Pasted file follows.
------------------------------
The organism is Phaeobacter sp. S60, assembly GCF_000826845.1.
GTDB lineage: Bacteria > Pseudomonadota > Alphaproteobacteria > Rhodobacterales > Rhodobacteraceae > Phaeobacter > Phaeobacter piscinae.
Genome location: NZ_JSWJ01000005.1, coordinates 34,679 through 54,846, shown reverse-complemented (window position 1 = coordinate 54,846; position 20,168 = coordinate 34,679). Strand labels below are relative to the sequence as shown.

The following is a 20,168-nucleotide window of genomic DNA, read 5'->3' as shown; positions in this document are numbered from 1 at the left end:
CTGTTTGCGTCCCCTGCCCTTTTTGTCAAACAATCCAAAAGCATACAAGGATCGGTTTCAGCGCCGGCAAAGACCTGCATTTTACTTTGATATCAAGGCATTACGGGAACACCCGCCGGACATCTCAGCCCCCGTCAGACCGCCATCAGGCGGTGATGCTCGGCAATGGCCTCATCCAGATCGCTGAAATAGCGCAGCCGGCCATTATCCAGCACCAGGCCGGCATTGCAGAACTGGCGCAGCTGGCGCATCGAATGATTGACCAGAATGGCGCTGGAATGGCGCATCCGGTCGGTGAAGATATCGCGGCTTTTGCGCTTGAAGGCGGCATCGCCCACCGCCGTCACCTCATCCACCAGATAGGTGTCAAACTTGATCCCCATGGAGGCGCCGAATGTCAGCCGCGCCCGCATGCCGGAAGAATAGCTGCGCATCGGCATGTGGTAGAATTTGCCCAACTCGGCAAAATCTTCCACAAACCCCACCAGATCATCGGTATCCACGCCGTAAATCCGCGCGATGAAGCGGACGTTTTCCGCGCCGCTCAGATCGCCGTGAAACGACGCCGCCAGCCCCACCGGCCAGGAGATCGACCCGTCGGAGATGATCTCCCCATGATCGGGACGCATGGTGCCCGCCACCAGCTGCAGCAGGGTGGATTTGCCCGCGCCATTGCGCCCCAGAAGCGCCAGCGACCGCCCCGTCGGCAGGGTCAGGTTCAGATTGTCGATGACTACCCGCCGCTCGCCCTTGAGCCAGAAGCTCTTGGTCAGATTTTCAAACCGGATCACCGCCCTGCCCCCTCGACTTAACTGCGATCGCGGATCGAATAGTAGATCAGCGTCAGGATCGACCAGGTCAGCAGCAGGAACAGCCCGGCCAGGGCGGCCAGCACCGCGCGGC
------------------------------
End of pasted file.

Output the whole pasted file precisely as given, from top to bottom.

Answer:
The organism is Phaeobacter sp. S60, assembly GCF_000826845.1.
GTDB lineage: Bacteria > Pseudomonadota > Alphaproteobacteria > Rhodobacterales > Rhodobacteraceae > Phaeobacter > Phaeobacter piscinae.
Genome location: NZ_JSWJ01000005.1, coordinates 34,679 through 54,846, shown reverse-complemented (window position 1 = coordinate 54,846; position 20,168 = coordinate 34,679). Strand labels below are relative to the sequence as shown.

The following is a 20,168-nucleotide window of genomic DNA, read 5'->3' as shown; positions in this document are numbered from 1 at the left end:
CTGTTTGCGTCCCCTGCCCTTTTTGTCAAACAATCCAAAAGCATACAAGGATCGGTTTCAGCGCCGGCAAAGACCTGCATTTTACTTTGATATCAAGGCATTACGGGAACACCCGCCGGACATCTCAGCCCCCGTCAGACCGCCATCAGGCGGTGATGCTCGGCAATGGCCTCATCCAGATCGCTGAAATAGCGCAGCCGGCCATTATCCAGCACCAGGCCGGCATTGCAGAACTGGCGCAGCTGGCGCATCGAATGATTGACCAGAATGGCGCTGGAATGGCGCATCCGGTCGGTGAAGATATCGCGGCTTTTGCGCTTGAAGGCGGCATCGCCCACCGCCGTCACCTCATCCACCAGATAGGTGTCAAACTTGATCCCCATGGAGGCGCCGAATGTCAGCCGCGCCCGCATGCCGGAAGAATAGCTGCGCATCGGCATGTGGTAGAATTTGCCCAACTCGGCAAAATCTTCCACAAACCCCACCAGATCATCGGTATCCACGCCGTAAATCCGCGCGATGAAGCGGACGTTTTCCGCGCCGCTCAGATCGCCGTGAAACGACGCCGCCAGCCCCACCGGCCAGGAGATCGACCCGTCGGAGATGATCTCCCCATGATCGGGACGCATGGTGCCCGCCACCAGCTGCAGCAGGGTGGATTTGCCCGCGCCATTGCGCCCCAGAAGCGCCAGCGACCGCCCCGTCGGCAGGGTCAGGTTCAGATTGTCGATGACTACCCGCCGCTCGCCCTTGAGCCAGAAGCTCTTGGTCAGATTTTCAAACCGGATCACCGCCCTGCCCCCTCGACTTAACTGCGATCGCGGATCGAATAGTAGATCAGCGTCAGGATCGACCAGGTCAGCAGCAGGAACAGCCCGGCCAGGGCGGCCAGCACCGCGCGGC